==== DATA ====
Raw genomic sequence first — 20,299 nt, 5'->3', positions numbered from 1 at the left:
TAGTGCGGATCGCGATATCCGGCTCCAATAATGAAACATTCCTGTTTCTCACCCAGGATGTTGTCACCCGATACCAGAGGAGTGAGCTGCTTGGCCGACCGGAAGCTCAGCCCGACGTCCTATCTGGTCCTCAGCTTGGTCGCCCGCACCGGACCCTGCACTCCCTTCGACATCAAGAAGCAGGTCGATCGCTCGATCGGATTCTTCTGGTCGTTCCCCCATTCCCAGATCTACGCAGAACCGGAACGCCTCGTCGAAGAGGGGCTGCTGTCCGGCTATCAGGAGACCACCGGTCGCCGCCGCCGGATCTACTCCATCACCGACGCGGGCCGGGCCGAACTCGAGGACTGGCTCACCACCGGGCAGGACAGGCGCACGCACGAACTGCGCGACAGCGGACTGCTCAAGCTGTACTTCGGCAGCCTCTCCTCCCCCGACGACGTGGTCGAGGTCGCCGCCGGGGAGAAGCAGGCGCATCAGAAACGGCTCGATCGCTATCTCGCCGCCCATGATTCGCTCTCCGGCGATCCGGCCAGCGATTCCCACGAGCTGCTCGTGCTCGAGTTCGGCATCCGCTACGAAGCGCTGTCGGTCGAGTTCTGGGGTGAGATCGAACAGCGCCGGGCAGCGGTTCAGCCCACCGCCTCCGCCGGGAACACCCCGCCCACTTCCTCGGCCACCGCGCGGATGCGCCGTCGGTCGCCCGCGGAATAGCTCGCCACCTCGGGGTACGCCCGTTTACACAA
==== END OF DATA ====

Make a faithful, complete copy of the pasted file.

Raw genomic sequence first — 20,299 nt, 5'->3', positions numbered from 1 at the left:
TAGTGCGGATCGCGATATCCGGCTCCAATAATGAAACATTCCTGTTTCTCACCCAGGATGTTGTCACCCGATACCAGAGGAGTGAGCTGCTTGGCCGACCGGAAGCTCAGCCCGACGTCCTATCTGGTCCTCAGCTTGGTCGCCCGCACCGGACCCTGCACTCCCTTCGACATCAAGAAGCAGGTCGATCGCTCGATCGGATTCTTCTGGTCGTTCCCCCATTCCCAGATCTACGCAGAACCGGAACGCCTCGTCGAAGAGGGGCTGCTGTCCGGCTATCAGGAGACCACCGGTCGCCGCCGCCGGATCTACTCCATCACCGACGCGGGCCGGGCCGAACTCGAGGACTGGCTCACCACCGGGCAGGACAGGCGCACGCACGAACTGCGCGACAGCGGACTGCTCAAGCTGTACTTCGGCAGCCTCTCCTCCCCCGACGACGTGGTCGAGGTCGCCGCCGGGGAGAAGCAGGCGCATCAGAAACGGCTCGATCGCTATCTCGCCGCCCATGATTCGCTCTCCGGCGATCCGGCCAGCGATTCCCACGAGCTGCTCGTGCTCGAGTTCGGCATCCGCTACGAAGCGCTGTCGGTCGAGTTCTGGGGTGAGATCGAACAGCGCCGGGCAGCGGTTCAGCCCACCGCCTCCGCCGGGAACACCCCGCCCACTTCCTCGGCCACCGCGCGGATGCGCCGTCGGTCGCCCGCGGAATAGCTCGCCACCTCGGGGTACGCCCGTTTACACAA